Iran: Quake fears rise after Turkey-Syria disaster

There is much sympathy in Iran for earthquake victims in Turkey and Syria, but the disaster has also stoked fears. Iranian authorities seem to have learned little from similar past catastrophes in their country.

Reports on the devastating earthquakes in Syria and Turkey have shocked many in Iran. Turkey is one of the few countries in the world that allows Iranian nationals to visit without a visa, and around half a million Iranians reside there permanently. There is a lot of compassion felt for the victims.

People in Iran know all too well what earthquake catastrophes are like. The country, like Turkey, sits at the intesection of a number of major tectonic plates, making it one of the countries most at risk from earthquakes. And fear there is mounting, with experts warning in Iranian state media of the potential impact of a future disaster of this kind. Among other things, they have speculated about apocalyptic scenes in the densely built capital city of Tehran, a city with more than 15 million inhabitants that is situated above several fault lines.

Corruption and a lack of information

Experts regret that not enough has been learned from the earthquakes of the past and that the relevant construction regulations are often not properly enforced.

“In Iran, as in Turkey, there are very modern and advanced earthquake safety regulations — at least on paper,” Hamid Sadegh-Azar, a professor of structural analysis and dynamics at the University of Kaiserslautern in southwestern Germany, told DW in a written statement.

“The biggest problem is usually that seismic codes are not adhered to. To ensure that a building is earthquake-proof, close attention must be paid to tiny details during the planning and building phases, so that they can be correctly implemented. Most construction work in Iran is carried out by unqualified workers. It’s very unlikely that earthquake-proof buildings will be constructed if building code inspectors are negligent, incompetent or corrupt.”

Several building contractors in Turkey who were allegedly responsible for some of the buildings destroyed in the recent earthquakes have been arrested. According to the Turkish news agency DHA, one contractor, who was said to have been behind numerous buildings that collapsed in Adiyaman, was arrested with his wife at Istanbul Airport. The couple was allegedly intending to take along a large sum of cash to Georgia.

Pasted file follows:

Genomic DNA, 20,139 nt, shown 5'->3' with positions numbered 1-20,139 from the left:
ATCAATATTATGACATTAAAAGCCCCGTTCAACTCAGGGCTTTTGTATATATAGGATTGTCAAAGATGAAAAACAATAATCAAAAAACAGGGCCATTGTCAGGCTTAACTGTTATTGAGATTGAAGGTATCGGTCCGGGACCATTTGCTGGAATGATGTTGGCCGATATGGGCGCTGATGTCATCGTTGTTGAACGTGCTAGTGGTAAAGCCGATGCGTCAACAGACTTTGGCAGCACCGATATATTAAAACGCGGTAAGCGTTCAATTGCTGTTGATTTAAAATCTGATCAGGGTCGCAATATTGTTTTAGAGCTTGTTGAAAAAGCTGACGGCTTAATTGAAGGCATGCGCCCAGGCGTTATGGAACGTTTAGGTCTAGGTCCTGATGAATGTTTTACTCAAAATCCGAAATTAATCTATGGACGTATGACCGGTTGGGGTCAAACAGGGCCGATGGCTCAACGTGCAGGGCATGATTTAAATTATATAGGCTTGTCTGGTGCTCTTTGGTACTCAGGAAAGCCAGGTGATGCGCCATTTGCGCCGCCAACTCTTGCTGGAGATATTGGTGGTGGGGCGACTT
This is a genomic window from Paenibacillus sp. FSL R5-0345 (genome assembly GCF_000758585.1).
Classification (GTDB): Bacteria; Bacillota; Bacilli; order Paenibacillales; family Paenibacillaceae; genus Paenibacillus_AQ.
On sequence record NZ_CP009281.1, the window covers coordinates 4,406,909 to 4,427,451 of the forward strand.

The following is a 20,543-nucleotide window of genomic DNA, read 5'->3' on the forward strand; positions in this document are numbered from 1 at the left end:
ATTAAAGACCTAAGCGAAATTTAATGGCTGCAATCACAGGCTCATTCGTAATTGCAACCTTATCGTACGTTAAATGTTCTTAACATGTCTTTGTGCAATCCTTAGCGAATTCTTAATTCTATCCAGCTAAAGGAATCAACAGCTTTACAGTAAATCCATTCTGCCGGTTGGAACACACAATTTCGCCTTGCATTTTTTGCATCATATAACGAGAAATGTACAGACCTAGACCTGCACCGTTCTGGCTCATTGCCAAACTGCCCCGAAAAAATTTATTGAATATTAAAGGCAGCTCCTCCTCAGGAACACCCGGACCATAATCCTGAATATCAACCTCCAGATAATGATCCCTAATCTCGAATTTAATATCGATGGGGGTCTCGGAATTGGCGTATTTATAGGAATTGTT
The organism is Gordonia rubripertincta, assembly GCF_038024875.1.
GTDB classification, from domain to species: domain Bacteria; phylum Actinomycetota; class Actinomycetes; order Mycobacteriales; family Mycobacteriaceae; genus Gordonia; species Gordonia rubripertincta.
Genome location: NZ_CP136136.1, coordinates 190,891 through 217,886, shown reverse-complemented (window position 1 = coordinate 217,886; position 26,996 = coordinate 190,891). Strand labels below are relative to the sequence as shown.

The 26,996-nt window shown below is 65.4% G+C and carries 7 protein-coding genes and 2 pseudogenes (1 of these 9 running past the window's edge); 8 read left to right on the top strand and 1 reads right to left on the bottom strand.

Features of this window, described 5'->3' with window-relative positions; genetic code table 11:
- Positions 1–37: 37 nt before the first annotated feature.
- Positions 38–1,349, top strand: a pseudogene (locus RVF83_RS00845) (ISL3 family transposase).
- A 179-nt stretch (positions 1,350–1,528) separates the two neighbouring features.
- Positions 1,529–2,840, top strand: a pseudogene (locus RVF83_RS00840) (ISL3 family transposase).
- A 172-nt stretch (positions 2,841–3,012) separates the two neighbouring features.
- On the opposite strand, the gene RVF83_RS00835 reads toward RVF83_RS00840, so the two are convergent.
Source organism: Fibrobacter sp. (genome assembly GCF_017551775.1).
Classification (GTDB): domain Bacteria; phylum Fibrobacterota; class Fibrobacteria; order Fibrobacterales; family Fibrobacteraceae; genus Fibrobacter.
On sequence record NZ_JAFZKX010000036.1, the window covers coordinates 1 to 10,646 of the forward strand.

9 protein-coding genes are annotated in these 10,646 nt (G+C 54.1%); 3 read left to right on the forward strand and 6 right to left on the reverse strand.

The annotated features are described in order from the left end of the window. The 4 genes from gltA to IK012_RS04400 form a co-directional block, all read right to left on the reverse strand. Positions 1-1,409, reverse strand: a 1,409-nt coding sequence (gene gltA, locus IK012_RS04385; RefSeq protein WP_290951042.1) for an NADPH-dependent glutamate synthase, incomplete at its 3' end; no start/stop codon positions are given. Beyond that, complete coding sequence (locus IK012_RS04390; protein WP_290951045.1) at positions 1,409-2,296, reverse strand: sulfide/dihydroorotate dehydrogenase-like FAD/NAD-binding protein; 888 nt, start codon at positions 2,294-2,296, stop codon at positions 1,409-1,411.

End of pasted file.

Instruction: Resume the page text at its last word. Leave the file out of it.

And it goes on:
“Businesses and investors want to save as much as possible and reduce their costs,” Roozbeh Eskandari, who worked as a building code inspector in Tehran for 10 years, told DW.

“Unfortunately, the facade and what can be seen at first glance is given greater priority than the investment in building materials, especially in high-rise buildings,” he said.

“Investors bribe officials and don’t follow the rules. Otherwise, they themselves own or partially own the building. Then they allow much more than what’s permitted — like a couple of extra stories, for instance. The high-rise Metropol building in the city of Abadan in southwestern Iran, which collapsed in May 2022, is one example,” he added.

First shock, then neglect

In the past 60 years, Iran has experienced three massive earthquakes with a very high number of fatalities: The 1962 earthquake in Buin Zahra caused 13,000 deaths, the 1990 Manjil-Rudbar earthquake killed around 40,000, and the Bam earthquake in southeastern Iran claimed approximately 28,000 lives in 2003.

The border between the Eurasian Plate and the Arabian Plate runs through Iran. Each year, the Arabian Plate moves up to 3 centimeters (1.1 inches) northward in the direction of the Eurasian Plate. It is that which provokes the tension that can cause the earth to quake, as it did most recently at the end of January in the city of Khoy in northwestern Iran. There were three deaths and more than 2,000 injured. Many buildings collapsed or were severely damaged, including newer constructions.

“After every disaster, there is a rise in awareness for a short while,” said Paris Kloss, an architect and city planner.

“In 2003, for example, when a severe earthquake destroyed the historic city of Bam, I was working for the Iranian Ministry of Roads and Urban Development. I traveled to Bam and accompanied seminars and projects that were in cooperation with other countries, Germany and Japan in particular. German researchers were interested in rebuilding the citadel, which was completely destroyed — the biggest adobe building in the world. Later, projects such as the construction of timber-framed houses in earthquake zones were mooted. The idea is very good, but making it a reality would be very complicated and expensive. That’s why little came of it. The collaboration dwindled and was eventually forgotten.”

Kloss, who has lived in Germany since 2011 and has founded her own company, “Resilient Urban Planning and Development,” comes to a bitter conclusion: “Officials in Iran haven’t learned much from the earthquakes with their massive death tolls. They simply tell the population to pray so that no earthquakes occur.”

This article was originally written in German.

Author: Shabnam von Hein

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